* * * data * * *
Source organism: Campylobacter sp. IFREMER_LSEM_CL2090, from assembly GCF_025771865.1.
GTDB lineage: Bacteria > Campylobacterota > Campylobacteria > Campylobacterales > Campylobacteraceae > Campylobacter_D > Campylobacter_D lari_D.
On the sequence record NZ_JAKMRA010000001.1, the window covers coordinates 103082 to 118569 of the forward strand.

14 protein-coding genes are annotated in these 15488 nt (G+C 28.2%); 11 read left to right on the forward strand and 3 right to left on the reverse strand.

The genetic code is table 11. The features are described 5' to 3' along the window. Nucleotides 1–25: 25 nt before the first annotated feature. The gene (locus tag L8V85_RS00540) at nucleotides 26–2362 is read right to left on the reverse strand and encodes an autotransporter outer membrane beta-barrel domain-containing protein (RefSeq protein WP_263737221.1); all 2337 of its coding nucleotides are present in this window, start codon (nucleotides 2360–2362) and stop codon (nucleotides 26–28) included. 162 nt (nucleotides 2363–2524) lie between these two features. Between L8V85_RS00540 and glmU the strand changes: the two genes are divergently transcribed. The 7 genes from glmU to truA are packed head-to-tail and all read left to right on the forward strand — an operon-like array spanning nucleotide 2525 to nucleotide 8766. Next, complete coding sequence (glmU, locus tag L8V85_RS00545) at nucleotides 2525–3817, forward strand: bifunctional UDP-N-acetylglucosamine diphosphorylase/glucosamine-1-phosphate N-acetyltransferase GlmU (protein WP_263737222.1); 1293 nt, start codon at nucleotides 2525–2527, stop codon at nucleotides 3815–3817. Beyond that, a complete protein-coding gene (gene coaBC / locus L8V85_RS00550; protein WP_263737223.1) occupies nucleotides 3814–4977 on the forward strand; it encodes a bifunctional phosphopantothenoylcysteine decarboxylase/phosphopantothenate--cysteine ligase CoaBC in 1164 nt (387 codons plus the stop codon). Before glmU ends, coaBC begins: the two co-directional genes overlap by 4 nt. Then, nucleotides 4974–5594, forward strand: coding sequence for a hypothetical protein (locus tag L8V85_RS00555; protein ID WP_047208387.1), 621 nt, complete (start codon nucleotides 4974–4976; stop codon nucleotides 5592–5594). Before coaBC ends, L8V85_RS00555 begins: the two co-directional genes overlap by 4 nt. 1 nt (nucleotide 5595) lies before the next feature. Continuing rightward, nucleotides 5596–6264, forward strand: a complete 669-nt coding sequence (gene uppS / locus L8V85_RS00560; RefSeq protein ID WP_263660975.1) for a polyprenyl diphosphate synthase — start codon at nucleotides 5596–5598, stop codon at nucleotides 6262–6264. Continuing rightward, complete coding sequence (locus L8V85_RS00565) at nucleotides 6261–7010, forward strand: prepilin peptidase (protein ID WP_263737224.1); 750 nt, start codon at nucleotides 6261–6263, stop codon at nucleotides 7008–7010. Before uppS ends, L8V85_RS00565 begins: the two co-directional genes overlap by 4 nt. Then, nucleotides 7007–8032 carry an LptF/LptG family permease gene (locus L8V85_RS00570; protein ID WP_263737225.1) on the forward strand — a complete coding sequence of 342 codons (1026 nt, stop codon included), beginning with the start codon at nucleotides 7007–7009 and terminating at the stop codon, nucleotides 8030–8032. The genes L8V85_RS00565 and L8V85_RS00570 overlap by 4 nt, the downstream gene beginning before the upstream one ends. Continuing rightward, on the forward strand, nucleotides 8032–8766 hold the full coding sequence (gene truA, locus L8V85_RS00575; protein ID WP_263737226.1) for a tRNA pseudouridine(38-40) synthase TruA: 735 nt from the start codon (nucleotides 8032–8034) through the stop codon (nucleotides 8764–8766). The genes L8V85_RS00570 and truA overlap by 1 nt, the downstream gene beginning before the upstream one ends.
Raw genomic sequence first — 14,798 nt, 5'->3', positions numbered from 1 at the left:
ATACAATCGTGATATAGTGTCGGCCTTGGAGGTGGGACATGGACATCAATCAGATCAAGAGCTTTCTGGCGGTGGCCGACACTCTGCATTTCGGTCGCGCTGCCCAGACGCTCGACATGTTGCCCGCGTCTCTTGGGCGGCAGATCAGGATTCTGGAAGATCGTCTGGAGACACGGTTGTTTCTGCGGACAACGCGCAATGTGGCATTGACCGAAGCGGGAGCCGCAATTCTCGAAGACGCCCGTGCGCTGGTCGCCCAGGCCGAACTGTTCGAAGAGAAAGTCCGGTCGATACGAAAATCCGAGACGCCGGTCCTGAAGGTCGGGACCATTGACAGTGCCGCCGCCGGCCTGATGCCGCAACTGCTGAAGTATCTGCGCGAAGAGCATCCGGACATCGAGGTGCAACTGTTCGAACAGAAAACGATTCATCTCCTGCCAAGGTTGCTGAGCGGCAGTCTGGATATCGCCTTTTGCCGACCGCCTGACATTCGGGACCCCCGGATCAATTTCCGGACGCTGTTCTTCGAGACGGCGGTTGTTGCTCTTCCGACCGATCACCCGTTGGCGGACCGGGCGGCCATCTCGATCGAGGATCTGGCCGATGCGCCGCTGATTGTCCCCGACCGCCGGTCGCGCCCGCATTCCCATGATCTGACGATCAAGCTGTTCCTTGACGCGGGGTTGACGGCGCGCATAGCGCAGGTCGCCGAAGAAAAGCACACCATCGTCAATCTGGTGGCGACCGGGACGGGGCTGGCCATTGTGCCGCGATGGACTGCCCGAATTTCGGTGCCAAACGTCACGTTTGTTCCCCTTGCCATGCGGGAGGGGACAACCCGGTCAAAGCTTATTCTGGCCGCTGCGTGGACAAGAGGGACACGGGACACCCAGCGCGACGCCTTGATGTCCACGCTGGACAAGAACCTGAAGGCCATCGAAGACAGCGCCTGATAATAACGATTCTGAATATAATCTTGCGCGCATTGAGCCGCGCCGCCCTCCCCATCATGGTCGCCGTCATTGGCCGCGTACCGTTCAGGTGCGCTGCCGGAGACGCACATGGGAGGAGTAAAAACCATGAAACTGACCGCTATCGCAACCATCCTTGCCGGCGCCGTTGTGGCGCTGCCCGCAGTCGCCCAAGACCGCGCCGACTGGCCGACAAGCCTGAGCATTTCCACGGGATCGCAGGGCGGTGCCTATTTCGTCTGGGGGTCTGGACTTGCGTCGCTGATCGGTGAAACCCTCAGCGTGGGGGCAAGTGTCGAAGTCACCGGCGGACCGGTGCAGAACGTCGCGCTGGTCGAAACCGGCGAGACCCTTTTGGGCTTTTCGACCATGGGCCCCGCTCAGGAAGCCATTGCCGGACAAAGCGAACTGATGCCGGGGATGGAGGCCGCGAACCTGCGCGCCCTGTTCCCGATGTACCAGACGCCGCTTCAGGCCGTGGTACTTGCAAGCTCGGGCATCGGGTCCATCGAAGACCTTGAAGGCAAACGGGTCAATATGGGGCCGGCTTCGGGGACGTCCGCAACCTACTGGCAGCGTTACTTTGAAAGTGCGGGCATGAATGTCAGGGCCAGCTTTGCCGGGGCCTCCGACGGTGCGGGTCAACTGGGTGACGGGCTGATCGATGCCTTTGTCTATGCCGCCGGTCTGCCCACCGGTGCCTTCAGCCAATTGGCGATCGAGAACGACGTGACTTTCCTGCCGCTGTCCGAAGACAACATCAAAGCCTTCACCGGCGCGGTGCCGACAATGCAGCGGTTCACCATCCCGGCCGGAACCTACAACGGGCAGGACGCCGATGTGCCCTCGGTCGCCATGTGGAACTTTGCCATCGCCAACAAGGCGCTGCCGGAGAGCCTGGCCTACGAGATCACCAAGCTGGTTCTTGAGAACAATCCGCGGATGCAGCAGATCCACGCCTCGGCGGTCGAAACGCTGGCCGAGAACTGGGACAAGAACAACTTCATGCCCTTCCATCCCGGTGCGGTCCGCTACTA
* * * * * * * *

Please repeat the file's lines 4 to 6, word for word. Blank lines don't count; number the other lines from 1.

14 protein-coding genes are annotated in these 15488 nt (G+C 28.2%); 11 read left to right on the forward strand and 3 right to left on the reverse strand.

The genetic code is table 11. The features are described 5' to 3' along the window. Nucleotides 1–25: 25 nt before the first annotated feature. The gene (locus tag L8V85_RS00540) at nucleotides 26–2362 is read right to left on the reverse strand and encodes an autotransporter outer membrane beta-barrel domain-containing protein (RefSeq protein WP_263737221.1); all 2337 of its coding nucleotides are present in this window, start codon (nucleotides 2360–2362) and stop codon (nucleotides 26–28) included. 162 nt (nucleotides 2363–2524) lie between these two features. Between L8V85_RS00540 and glmU the strand changes: the two genes are divergently transcribed. The 7 genes from glmU to truA are packed head-to-tail and all read left to right on the forward strand — an operon-like array spanning nucleotide 2525 to nucleotide 8766. Next, complete coding sequence (glmU, locus tag L8V85_RS00545) at nucleotides 2525–3817, forward strand: bifunctional UDP-N-acetylglucosamine diphosphorylase/glucosamine-1-phosphate N-acetyltransferase GlmU (protein WP_263737222.1); 1293 nt, start codon at nucleotides 2525–2527, stop codon at nucleotides 3815–3817. Beyond that, a complete protein-coding gene (gene coaBC / locus L8V85_RS00550; protein WP_263737223.1) occupies nucleotides 3814–4977 on the forward strand; it encodes a bifunctional phosphopantothenoylcysteine decarboxylase/phosphopantothenate--cysteine ligase CoaBC in 1164 nt (387 codons plus the stop codon). Before glmU ends, coaBC begins: the two co-directional genes overlap by 4 nt. Then, nucleotides 4974–5594, forward strand: coding sequence for a hypothetical protein (locus tag L8V85_RS00555; protein ID WP_047208387.1), 621 nt, complete (start codon nucleotides 4974–4976; stop codon nucleotides 5592–5594). Before coaBC ends, L8V85_RS00555 begins: the two co-directional genes overlap by 4 nt. 1 nt (nucleotide 5595) lies before the next feature. Continuing rightward, nucleotides 5596–6264, forward strand: a complete 669-nt coding sequence (gene uppS / locus L8V85_RS00560; RefSeq protein ID WP_263660975.1) for a polyprenyl diphosphate synthase — start codon at nucleotides 5596–5598, stop codon at nucleotides 6262–6264. Continuing rightward, complete coding sequence (locus L8V85_RS00565) at nucleotides 6261–7010, forward strand: prepilin peptidase (protein ID WP_263737224.1); 750 nt, start codon at nucleotides 6261–6263, stop codon at nucleotides 7008–7010. Before uppS ends, L8V85_RS00565 begins: the two co-directional genes overlap by 4 nt. Then, nucleotides 7007–8032 carry an LptF/LptG family permease gene (locus L8V85_RS00570; protein ID WP_263737225.1) on the forward strand — a complete coding sequence of 342 codons (1026 nt, stop codon included), beginning with the start codon at nucleotides 7007–7009 and terminating at the stop codon, nucleotides 8030–8032. The genes L8V85_RS00565 and L8V85_RS00570 overlap by 4 nt, the downstream gene beginning before the upstream one ends. Continuing rightward, on the forward strand, nucleotides 8032–8766 hold the full coding sequence (gene truA, locus L8V85_RS00575; protein ID WP_263737226.1) for a tRNA pseudouridine(38-40) synthase TruA: 735 nt from the start codon (nucleotides 8032–8034) through the stop codon (nucleotides 8764–8766). The genes L8V85_RS00570 and truA overlap by 1 nt, the downstream gene beginning before the upstream one ends.
Raw genomic sequence first — 14,798 nt, 5'->3', positions numbered from 1 at the left: